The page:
A reworking of Akira Kurosawa’s Ikiru from South Africa’s Oliver Hermanus becomes an affecting elegy on repression in its own right transposed to 1953 London.
Living strs the venerable Bill Nighy (Love Actually) as the unassuming civil servant Williams whose calm life routine is upended with a gloomy medical diagnosis.
But, as it unfolds with reliance on a script that hones to the formidable antecedent you find how Nighy is able to grasp the soul of a man tending towards influence and legacy from low-key meticulousness.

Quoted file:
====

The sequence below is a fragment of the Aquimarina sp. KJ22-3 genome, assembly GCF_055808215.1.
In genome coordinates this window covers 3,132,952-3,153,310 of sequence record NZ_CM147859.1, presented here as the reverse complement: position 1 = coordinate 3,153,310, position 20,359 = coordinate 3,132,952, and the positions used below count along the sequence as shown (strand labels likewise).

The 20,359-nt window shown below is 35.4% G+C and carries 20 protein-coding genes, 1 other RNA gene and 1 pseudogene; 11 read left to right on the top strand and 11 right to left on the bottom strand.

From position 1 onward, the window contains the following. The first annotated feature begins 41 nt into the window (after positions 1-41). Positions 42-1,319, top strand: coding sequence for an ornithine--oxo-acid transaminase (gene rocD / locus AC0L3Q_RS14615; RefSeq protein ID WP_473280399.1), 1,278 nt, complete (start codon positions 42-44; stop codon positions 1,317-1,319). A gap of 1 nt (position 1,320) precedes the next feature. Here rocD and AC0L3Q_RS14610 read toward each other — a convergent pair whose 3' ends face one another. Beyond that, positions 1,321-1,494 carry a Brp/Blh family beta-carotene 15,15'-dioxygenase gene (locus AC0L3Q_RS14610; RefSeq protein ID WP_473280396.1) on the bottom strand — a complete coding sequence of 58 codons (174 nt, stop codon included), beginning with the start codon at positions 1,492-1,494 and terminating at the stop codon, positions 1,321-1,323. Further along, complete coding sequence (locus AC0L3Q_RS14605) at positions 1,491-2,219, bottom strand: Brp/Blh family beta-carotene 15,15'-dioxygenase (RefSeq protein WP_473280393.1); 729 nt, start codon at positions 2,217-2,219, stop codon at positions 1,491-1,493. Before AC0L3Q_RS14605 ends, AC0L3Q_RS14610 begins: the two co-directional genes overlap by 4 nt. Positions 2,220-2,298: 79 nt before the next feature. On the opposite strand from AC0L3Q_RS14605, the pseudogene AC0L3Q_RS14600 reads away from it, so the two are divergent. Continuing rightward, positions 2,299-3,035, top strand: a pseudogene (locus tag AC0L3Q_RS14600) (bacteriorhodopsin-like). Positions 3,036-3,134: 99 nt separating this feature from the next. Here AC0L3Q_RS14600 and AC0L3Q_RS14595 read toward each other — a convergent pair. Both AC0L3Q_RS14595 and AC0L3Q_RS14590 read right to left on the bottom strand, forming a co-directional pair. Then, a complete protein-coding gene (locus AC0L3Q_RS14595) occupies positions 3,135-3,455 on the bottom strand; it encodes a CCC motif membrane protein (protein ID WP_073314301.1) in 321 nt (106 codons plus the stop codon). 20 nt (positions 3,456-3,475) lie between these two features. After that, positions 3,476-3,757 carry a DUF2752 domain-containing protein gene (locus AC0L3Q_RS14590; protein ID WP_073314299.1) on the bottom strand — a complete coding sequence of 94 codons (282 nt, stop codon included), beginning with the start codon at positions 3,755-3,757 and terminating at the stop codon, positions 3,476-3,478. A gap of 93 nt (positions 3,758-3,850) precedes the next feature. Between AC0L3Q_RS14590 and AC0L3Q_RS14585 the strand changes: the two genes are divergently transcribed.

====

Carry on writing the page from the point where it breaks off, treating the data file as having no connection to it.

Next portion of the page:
Hermanus offers nuance into elegant provocation that becomes less contrived and more genuine. Especially as Nighy gains more traction opposite actors like Tim Burke, Alex Sharp (a new hire), and former office staffer espoused with piquancy Aimee Lou Wood. The iconic Japanese auteur would find much joy in with Hermanus, and especially Nighy have done with his masterly template sixty years later.